As defiant in life as he was on the pitch, former Rangers star Fernando Ricksen refuses to allow his battle with Motor Neurone Disease (MND) to affect his passion for life.

Diagnosed with the degenerative and terminal illness in October 2013, doctors had given him 18 months to live, but now in 2019 he is still raising awareness, and fighting to the end.

Although now completely reliant on a speech computer for communication, Ricksen refuses to feel sorry for himself.

In a story reported in The Guardian, Ricksen said: "Feeling sorry for myself doesn't help me. I'm angry about the disease, angry that I am dependent on other people, I can't do anything alone any more. I'm frustrated."

A Rangers hero during the Dick Advocaat era, Ricksen has been wholly reliant on his wife Veronika for long term support, but with the illness taking its toll, Veronika can't offer Ricksen the round the clock medical attention that he requires.

St Andrew's Hospice in Airdrie, a registered charity, part funded by the state, will provide Ricksen with the level of attention needed, and in doing so he will spend the remainder of his life at the hospice.

Ricksen told The Guardian: "I'm not afraid of dying. But when I can't breathe because of the MND, I feel scared. When I'm choking, I'm afraid, yes."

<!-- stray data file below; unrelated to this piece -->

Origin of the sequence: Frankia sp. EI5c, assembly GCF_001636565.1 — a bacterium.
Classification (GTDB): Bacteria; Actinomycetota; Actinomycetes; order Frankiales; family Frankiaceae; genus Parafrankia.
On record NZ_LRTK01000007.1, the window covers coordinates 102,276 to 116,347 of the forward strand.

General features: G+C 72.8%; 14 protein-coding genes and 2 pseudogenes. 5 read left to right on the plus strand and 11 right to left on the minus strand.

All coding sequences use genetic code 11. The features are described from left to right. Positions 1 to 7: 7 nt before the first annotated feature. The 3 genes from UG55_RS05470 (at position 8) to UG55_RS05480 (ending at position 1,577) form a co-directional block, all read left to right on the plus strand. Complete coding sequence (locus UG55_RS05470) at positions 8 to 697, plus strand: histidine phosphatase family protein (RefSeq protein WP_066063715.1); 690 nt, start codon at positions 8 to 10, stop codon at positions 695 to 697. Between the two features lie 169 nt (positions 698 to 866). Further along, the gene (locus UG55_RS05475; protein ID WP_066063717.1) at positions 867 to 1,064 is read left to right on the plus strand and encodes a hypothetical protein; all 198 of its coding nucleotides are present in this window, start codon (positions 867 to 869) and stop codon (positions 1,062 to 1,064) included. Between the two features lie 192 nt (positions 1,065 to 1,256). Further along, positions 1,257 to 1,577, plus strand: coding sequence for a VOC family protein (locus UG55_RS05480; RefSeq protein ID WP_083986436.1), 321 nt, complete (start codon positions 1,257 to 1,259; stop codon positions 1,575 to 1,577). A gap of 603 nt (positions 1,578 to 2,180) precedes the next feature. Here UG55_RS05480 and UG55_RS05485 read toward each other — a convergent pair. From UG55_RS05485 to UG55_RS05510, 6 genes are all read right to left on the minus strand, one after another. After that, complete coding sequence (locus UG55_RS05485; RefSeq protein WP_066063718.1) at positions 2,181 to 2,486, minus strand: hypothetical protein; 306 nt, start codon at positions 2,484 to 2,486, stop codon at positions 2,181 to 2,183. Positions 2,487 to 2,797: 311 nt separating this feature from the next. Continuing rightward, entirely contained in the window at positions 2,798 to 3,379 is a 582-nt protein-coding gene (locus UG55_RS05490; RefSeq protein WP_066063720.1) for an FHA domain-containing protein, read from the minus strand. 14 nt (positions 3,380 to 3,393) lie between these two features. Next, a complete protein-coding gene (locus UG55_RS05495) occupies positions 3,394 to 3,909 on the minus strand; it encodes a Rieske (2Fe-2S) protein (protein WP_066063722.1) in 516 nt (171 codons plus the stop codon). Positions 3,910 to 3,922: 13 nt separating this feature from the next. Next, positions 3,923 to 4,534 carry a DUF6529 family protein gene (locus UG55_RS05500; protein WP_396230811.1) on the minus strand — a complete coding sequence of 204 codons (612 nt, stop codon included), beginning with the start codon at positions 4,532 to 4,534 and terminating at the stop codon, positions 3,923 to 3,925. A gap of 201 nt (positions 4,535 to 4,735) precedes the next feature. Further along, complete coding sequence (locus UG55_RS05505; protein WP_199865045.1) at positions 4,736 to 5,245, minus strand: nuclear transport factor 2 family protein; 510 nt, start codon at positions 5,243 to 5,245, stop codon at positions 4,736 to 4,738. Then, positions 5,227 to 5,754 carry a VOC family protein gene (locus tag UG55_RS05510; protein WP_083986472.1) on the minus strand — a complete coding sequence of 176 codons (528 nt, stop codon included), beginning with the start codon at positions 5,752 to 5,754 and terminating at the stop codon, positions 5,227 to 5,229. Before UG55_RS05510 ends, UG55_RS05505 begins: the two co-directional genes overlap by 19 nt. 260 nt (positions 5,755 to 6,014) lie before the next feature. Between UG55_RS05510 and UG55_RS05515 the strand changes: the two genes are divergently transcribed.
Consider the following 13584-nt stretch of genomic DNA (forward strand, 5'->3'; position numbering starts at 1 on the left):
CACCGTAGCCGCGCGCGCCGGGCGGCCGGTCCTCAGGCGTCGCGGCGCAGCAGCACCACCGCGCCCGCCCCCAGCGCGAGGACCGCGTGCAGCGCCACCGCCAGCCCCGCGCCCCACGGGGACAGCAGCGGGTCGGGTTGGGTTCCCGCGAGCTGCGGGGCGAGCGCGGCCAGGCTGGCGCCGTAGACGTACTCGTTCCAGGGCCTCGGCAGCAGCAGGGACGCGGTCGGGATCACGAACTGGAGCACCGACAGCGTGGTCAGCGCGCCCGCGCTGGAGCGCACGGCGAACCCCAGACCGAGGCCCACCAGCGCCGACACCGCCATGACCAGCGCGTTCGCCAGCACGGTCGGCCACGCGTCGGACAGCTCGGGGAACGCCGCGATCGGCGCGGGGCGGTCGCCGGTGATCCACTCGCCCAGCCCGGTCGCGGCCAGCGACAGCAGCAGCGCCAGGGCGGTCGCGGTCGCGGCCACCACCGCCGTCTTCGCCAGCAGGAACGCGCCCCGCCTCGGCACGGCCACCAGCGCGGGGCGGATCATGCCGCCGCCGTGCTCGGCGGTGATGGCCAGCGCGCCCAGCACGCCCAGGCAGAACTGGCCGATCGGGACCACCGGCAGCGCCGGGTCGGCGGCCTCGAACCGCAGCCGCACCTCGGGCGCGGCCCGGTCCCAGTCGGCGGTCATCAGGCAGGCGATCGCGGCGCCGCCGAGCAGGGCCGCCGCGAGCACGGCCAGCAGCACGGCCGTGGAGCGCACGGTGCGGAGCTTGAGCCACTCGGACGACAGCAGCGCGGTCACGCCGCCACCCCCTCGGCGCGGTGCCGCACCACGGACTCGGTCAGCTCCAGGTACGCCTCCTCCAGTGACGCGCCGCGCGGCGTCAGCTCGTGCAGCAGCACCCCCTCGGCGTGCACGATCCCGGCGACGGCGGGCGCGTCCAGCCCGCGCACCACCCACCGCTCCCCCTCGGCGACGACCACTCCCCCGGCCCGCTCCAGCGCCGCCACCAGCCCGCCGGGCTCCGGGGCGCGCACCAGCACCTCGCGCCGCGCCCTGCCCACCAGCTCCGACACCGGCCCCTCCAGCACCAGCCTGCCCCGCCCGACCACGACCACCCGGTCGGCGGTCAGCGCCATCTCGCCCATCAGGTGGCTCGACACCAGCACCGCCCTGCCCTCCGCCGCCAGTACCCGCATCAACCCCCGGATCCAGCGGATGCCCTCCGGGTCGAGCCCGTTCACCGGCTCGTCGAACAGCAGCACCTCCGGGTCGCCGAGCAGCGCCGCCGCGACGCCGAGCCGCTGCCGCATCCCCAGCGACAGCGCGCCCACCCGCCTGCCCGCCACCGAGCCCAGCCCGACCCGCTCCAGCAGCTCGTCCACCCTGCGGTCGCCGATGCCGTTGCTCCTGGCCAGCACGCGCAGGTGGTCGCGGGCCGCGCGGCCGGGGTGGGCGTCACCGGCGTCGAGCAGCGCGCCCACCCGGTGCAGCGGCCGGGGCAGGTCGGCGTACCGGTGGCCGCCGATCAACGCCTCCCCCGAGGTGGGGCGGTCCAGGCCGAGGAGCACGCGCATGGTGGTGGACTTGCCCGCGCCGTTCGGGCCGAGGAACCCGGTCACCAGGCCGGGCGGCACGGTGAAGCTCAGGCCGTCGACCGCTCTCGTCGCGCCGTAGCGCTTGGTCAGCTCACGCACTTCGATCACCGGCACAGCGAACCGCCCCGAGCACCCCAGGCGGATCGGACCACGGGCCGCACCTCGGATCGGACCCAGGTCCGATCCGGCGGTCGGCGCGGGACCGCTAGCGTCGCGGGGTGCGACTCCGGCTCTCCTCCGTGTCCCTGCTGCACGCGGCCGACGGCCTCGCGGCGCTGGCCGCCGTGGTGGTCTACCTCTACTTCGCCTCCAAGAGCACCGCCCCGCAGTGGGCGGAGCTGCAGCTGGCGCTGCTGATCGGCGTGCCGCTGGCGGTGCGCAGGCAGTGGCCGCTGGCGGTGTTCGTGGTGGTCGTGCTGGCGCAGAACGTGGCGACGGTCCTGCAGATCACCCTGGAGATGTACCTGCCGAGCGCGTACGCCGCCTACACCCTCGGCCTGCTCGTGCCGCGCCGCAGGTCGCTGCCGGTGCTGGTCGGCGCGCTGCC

As a footballer Fernando Ricksen was known for his battling qualities, winning seven trophies at Rangers, and four with Zenit St Petersburg, he also represented the Netherlands 12 times during his career.

Read more: Fernando Ricksen: Rangers legend and the heart of a lion.

Happy to discuss any subject, when asked about euthanasia, legal in the Netherlands, Ricksen answered honestly: "I understand why people do it but I don't have that feeling, I like living too much, I'm not ready to go."

Refusing to allow the illness to affect his sense of humour Ricksen said of whether he believes the public's perception of him has changed: "I think that they thought I was crazy (as a footballer). Now they think I'm a crazy guy with MND."